Many elements of AppleTV+’s Palmer will probably seem familiar to many of its viewers, but the film still does offer some redeeming qualities. Fortunately, director Fisher Stevens imbues the film with enough heart, and fills the cast with capable actors from top to bottom, to get past any glaring issues.
Premise: An ex-convict strikes up a friendship with a boy from a troubled home.
Many elements of AppleTV+’s Palmer will probably seem familiar to many of its viewers, but the film still does offer some redeeming qualities. Fortunately, director Fisher Stevens imbues the film with enough heart, and fills the cast with capable actors from top to bottom, to get past any glaring issues. Stevens, primarily a documentarian behind the lens, makes the film feel like a real place, populated with real people, rather than mouthpieces trying to get an agenda across. Too often we take for granted that aspect of movie-making, and here it’s one more feather in Palmer‘s cap.
The film opens as Eddie Palmer (Justin Timberlake) is released from a 12-year prison sentence, where he goes back to his Louisiana hometown to live with his grandmother (June Squibb). Returning home to a small town after a lengthy prison sentence already brings with it plenty of opportunities for dramatic tension: regret over time lost, fractured relationships, the judgement of the community at large, the difficulties of re-adjusting to normal life, and the possibility of impending danger, just to name a few. Stevens, with a screenplay by Cheryl Guerriero, explores all of these options without feeling melodramatic.
Unfortunately, this is where the subtlety takes a back seat to the story proper. Palmer’s grandmother plays caretaker to her eight-year-old neighbor Sam (Ryder Allen), an effeminate young boy who loves nothing more than princesses and tea parties. After Sam’s drug-addicted mother (Juno Temple) disappears and Palmer’s grandmother dies, the two form an unlikely bond as they help each other adjust to their new realities. Chances are that you’ve seen some version of this story before, which hampers the more dramatic moments a bit. There’s the bar fight scene after Sam is beaten up; the courtroom drama after Child Protective Services gets involved; the conversation where Palmer attempts to get Sam to like what boys like, et cetera. Thankfully, Stevens tones these scenes down to give way to more quiet, affecting moments. The recipe may be recycled, but the approach feels fresh.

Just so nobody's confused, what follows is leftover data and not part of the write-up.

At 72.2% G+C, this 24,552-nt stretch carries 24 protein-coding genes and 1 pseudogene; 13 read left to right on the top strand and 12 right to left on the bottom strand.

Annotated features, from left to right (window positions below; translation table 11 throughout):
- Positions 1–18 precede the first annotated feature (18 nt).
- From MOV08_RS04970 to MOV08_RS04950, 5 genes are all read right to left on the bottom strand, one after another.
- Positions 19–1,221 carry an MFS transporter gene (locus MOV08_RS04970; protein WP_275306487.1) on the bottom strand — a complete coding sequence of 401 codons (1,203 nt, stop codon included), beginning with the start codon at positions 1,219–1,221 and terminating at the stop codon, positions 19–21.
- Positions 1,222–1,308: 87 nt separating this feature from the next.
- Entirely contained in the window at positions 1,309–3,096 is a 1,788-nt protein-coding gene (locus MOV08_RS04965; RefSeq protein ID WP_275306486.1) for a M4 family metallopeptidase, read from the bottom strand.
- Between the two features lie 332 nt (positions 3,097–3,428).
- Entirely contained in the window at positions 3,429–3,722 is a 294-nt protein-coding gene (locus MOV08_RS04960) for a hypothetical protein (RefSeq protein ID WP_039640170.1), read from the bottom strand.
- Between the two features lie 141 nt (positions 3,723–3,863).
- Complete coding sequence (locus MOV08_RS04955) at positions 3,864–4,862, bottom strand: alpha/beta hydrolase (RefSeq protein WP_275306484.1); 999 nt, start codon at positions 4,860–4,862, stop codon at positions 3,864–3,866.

Timberlake, granted a reprieve from the demanding world of Trolls, stars in the titular role, and the result may be his best performance to date. It’s a risky casting decision to place a charismatic, good-looking actor like Timberlake in such a gritty, dressed-down role. Timberlake trades his winning smile that worked so well for him in films like The Social Network for internalized emotions and realistic character depths. It also helps that Timberlake is surrounded by a dynamic cast and can make even the sappiest moments hit hard. Of course, there’s the romantic subplot between Palmer and Sam’s teacher Maggie (Alisha Wainwright). Wainwright gives Maggie the requisite warmth that the role needs, and Guerriero writes the character with enough depth to feel more than a tossed-off stepping stone. Ryder Allen, in his first on-screen role, has tangible chemistry with Timberlake; their scenes would surely lack any emotional weight. His character may not be developed as nicely as I would’ve liked, but he nails the dramatic moments when necessary.
Palmer feels like the type of film that, if it were released by a traditional studio, it could be seen on heavy rotation on basic cable. That may sound like a harsh slam against the film but, compared with the offerings that are churned out by other streaming services every week, the film has some staying power. As I’ve said previously, Apple seems to be very selective when producing films for its streaming service. Palmer may not garner as much buzz as Boys State or Wolfwalkers, or even Greyhound, but it’s easy to see why producers were attracted to the film.
Palmer is now streaming on Apple TV+.
About the Writer: Ben Sears is a life-long Indianapolis resident, husband, and father of two boys, as well as a contributing writer on ObsessiveViewer.com and a recurring co-host on The Obsessive Viewer Podcast. Aside from watching movies and television, Ben enjoys photography (bensearsphotography.com) and running marathons, but never at the same time. That would be difficult.